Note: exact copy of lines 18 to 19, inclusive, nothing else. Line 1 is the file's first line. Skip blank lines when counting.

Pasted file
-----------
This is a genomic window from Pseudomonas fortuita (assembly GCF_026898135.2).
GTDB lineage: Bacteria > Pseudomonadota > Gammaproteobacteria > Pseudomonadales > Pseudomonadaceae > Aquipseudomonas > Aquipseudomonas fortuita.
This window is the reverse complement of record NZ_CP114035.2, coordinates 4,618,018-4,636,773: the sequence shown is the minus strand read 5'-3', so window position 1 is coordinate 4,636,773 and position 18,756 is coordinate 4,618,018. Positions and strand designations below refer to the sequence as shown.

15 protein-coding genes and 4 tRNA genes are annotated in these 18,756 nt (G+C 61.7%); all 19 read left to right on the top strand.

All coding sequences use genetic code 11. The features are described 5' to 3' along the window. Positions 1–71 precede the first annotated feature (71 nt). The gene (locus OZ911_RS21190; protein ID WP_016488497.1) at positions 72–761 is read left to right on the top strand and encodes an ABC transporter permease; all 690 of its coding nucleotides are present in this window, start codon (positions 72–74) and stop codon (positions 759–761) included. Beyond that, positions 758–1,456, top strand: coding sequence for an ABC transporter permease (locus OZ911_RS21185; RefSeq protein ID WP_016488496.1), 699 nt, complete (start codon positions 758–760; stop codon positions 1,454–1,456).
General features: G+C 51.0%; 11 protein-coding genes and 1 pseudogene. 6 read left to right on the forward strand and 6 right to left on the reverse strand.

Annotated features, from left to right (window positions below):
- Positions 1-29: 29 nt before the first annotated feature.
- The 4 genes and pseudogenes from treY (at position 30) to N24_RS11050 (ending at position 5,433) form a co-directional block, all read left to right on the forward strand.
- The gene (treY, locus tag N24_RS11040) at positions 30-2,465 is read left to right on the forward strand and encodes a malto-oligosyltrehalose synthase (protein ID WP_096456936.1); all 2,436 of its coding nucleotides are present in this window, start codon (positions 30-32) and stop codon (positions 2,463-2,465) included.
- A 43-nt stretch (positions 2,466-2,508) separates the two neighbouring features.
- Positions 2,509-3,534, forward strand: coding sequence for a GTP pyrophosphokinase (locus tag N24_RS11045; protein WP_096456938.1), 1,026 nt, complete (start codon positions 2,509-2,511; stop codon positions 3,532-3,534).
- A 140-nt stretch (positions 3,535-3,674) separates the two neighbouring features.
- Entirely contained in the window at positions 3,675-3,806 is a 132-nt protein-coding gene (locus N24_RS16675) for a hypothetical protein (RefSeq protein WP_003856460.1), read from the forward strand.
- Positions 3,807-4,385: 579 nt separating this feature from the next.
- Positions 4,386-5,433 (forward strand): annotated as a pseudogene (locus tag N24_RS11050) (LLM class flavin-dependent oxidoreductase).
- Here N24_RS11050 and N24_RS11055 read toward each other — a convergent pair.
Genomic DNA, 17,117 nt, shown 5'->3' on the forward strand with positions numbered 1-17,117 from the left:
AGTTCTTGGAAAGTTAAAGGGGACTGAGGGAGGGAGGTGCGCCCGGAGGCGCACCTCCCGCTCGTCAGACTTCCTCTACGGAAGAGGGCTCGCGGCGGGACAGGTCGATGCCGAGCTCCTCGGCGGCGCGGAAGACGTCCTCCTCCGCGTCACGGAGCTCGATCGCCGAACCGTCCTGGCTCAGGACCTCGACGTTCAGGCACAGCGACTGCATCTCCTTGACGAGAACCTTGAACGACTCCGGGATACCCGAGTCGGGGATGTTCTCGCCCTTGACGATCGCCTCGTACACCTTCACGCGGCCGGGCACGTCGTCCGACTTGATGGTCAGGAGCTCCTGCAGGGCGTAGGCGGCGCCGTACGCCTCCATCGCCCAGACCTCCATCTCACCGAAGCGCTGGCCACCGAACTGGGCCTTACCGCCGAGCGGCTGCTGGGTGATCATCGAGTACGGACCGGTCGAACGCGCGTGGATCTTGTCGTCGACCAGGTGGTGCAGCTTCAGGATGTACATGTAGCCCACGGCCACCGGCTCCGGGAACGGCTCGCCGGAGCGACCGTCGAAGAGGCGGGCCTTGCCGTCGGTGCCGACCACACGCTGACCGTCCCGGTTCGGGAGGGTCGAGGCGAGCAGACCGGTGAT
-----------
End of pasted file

Genomic DNA, 17,117 nt, shown 5'->3' on the forward strand with positions numbered 1-17,117 from the left:
AGTTCTTGGAAAGTTAAAGGGGACTGAGGGAGGGAGGTGCGCCCGGAGGCGCACCTCCCGCTCGTCAGACTTCCTCTACGGAAGAGGGCTCGCGGCGGGACAGGTCGATGCCGAGCTCCTCGGCGGCGCGGAAGACGTCCTCCTCCGCGTCACGGAGCTCGATCGCCGAACCGTCCTGGCTCAGGACCTCGACGTTCAGGCACAGCGACTGCATCTCCTTGACGAGAACCTTGAACGACTCCGGGATACCCGAGTCGGGGATGTTCTCGCCCTTGACGATCGCCTCGTACACCTTCACGCGGCCGGGCACGTCGTCCGACTTGATGGTCAGGAGCTCCTGCAGGGCGTAGGCGGCGCCGTACGCCTCCATCGCCCAGACCTCCATCTCACCGAAGCGCTGGCCACCGAACTGGGCCTTACCGCCGAGCGGCTGCTGGGTGATCATCGAGTACGGACCGGTCGAACGCGCGTGGATCTTGTCGTCGACCAGGTGGTGCAGCTTCAGGATGTACATGTAGCCCACGGCCACCGGCTCCGGGAACGGCTCGCCGGAGCGACCGTCGAAGAGGCGGGCCTTGCCGTCGGTGCCGACCACACGCTGACCGTCCCGGTTCGGGAGGGTCGAGGCGAGCAGACCGGTGAT